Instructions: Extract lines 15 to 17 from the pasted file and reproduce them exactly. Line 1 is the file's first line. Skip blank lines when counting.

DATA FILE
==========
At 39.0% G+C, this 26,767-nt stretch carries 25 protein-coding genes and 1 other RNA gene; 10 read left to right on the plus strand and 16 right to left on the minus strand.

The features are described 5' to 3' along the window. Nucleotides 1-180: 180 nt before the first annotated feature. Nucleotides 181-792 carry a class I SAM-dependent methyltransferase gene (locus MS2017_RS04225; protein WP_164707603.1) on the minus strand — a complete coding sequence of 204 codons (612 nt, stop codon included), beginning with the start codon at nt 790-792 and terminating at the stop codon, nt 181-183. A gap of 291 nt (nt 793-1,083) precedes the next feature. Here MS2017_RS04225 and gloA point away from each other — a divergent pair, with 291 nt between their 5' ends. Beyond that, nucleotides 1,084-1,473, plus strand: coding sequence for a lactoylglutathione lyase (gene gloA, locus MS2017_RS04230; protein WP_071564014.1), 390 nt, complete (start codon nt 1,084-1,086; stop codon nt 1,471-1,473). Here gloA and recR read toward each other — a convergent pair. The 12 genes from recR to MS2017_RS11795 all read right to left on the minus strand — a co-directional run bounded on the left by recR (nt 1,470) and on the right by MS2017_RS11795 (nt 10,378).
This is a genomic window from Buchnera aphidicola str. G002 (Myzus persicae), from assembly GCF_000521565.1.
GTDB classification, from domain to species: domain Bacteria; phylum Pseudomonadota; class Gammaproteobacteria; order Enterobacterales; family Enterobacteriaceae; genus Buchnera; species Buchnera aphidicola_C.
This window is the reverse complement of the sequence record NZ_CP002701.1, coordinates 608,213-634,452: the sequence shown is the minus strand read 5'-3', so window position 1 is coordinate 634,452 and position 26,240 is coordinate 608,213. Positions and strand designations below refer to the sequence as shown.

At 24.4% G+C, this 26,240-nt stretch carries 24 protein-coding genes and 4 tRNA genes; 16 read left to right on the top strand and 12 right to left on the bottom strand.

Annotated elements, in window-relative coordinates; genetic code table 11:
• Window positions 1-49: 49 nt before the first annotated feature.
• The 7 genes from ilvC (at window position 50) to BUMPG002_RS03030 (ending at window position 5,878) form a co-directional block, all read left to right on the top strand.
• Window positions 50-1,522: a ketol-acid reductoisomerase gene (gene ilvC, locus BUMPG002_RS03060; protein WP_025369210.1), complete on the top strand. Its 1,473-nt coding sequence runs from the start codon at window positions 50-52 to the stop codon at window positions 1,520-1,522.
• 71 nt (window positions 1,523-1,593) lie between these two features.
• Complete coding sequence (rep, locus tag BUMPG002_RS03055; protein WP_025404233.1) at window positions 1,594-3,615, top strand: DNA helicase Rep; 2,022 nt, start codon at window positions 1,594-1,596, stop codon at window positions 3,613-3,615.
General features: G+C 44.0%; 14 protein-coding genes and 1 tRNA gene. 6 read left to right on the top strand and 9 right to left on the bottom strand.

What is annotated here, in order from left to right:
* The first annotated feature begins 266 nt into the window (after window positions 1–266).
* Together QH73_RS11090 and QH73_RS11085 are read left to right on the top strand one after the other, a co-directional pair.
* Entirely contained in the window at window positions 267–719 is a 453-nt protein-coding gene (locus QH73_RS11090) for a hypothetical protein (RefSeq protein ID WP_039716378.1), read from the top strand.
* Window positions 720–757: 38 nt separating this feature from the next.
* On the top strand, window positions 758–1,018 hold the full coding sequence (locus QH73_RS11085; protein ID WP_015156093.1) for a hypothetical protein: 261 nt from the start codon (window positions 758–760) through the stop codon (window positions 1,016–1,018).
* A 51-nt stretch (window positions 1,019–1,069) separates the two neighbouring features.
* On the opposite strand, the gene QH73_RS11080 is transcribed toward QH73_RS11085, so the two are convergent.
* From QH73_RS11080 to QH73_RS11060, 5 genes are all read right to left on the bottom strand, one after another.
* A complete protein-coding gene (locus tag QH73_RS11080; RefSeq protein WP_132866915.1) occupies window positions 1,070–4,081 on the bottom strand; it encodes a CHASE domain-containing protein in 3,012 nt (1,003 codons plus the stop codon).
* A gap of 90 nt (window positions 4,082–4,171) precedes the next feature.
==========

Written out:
* The first annotated feature begins 266 nt into the window (after window positions 1–266).
* Together QH73_RS11090 and QH73_RS11085 are read left to right on the top strand one after the other, a co-directional pair.
* Entirely contained in the window at window positions 267–719 is a 453-nt protein-coding gene (locus QH73_RS11090) for a hypothetical protein (RefSeq protein ID WP_039716378.1), read from the top strand.